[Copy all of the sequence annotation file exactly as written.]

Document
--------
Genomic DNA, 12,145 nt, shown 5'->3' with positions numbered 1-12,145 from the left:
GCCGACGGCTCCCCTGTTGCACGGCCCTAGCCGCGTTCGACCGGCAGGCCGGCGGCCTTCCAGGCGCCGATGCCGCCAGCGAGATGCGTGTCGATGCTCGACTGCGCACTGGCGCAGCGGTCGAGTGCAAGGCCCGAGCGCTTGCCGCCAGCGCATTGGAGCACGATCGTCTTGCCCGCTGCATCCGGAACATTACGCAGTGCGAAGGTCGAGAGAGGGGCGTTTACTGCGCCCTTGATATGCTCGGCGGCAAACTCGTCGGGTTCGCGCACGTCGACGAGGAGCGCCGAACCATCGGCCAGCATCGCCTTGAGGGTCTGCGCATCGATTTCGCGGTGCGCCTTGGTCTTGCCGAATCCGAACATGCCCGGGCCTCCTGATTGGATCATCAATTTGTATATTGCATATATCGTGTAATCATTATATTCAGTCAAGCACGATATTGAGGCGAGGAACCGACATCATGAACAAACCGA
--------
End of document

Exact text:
Genomic DNA, 12,145 nt, shown 5'->3' with positions numbered 1-12,145 from the left:
GCCGACGGCTCCCCTGTTGCACGGCCCTAGCCGCGTTCGACCGGCAGGCCGGCGGCCTTCCAGGCGCCGATGCCGCCAGCGAGATGCGTGTCGATGCTCGACTGCGCACTGGCGCAGCGGTCGAGTGCAAGGCCCGAGCGCTTGCCGCCAGCGCATTGGAGCACGATCGTCTTGCCCGCTGCATCCGGAACATTACGCAGTGCGAAGGTCGAGAGAGGGGCGTTTACTGCGCCCTTGATATGCTCGGCGGCAAACTCGTCGGGTTCGCGCACGTCGACGAGGAGCGCCGAACCATCGGCCAGCATCGCCTTGAGGGTCTGCGCATCGATTTCGCGGTGCGCCTTGGTCTTGCCGAATCCGAACATGCCCGGGCCTCCTGATTGGATCATCAATTTGTATATTGCATATATCGTGTAATCATTATATTCAGTCAAGCACGATATTGAGGCGAGGAACCGACATCATGAACAAACCGA